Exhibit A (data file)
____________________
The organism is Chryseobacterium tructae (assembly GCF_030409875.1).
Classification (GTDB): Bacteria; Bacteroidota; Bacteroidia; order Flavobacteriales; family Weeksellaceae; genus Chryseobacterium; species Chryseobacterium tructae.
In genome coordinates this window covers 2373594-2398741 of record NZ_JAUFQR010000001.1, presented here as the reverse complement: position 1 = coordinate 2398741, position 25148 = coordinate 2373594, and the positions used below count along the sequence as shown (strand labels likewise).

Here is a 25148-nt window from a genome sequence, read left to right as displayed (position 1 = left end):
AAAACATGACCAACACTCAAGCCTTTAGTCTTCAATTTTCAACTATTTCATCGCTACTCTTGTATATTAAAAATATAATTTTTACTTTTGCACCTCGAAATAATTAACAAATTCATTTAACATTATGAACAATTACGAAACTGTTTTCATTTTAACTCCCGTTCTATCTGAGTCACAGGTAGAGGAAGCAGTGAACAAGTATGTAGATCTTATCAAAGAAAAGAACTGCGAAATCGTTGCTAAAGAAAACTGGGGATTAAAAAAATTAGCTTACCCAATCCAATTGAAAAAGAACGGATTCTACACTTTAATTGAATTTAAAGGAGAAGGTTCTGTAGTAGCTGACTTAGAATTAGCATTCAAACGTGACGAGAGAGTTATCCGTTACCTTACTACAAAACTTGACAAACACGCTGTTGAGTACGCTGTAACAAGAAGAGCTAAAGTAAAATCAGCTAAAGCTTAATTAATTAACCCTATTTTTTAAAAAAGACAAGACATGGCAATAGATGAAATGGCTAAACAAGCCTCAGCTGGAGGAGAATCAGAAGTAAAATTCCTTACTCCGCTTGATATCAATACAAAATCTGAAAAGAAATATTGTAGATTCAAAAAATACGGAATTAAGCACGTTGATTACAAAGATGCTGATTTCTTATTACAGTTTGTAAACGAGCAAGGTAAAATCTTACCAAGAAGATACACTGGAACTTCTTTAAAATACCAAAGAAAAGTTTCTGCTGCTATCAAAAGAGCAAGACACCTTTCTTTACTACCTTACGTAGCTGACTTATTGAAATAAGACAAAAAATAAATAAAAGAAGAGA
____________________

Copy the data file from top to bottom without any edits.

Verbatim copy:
The organism is Chryseobacterium tructae (assembly GCF_030409875.1).
Classification (GTDB): Bacteria; Bacteroidota; Bacteroidia; order Flavobacteriales; family Weeksellaceae; genus Chryseobacterium; species Chryseobacterium tructae.
In genome coordinates this window covers 2373594-2398741 of record NZ_JAUFQR010000001.1, presented here as the reverse complement: position 1 = coordinate 2398741, position 25148 = coordinate 2373594, and the positions used below count along the sequence as shown (strand labels likewise).

Here is a 25148-nt window from a genome sequence, read left to right as displayed (position 1 = left end):
AAAACATGACCAACACTCAAGCCTTTAGTCTTCAATTTTCAACTATTTCATCGCTACTCTTGTATATTAAAAATATAATTTTTACTTTTGCACCTCGAAATAATTAACAAATTCATTTAACATTATGAACAATTACGAAACTGTTTTCATTTTAACTCCCGTTCTATCTGAGTCACAGGTAGAGGAAGCAGTGAACAAGTATGTAGATCTTATCAAAGAAAAGAACTGCGAAATCGTTGCTAAAGAAAACTGGGGATTAAAAAAATTAGCTTACCCAATCCAATTGAAAAAGAACGGATTCTACACTTTAATTGAATTTAAAGGAGAAGGTTCTGTAGTAGCTGACTTAGAATTAGCATTCAAACGTGACGAGAGAGTTATCCGTTACCTTACTACAAAACTTGACAAACACGCTGTTGAGTACGCTGTAACAAGAAGAGCTAAAGTAAAATCAGCTAAAGCTTAATTAATTAACCCTATTTTTTAAAAAAGACAAGACATGGCAATAGATGAAATGGCTAAACAAGCCTCAGCTGGAGGAGAATCAGAAGTAAAATTCCTTACTCCGCTTGATATCAATACAAAATCTGAAAAGAAATATTGTAGATTCAAAAAATACGGAATTAAGCACGTTGATTACAAAGATGCTGATTTCTTATTACAGTTTGTAAACGAGCAAGGTAAAATCTTACCAAGAAGATACACTGGAACTTCTTTAAAATACCAAAGAAAAGTTTCTGCTGCTATCAAAAGAGCAAGACACCTTTCTTTACTACCTTACGTAGCTGACTTATTGAAATAAGACAAAAAATAAATAAAAGAAGAGA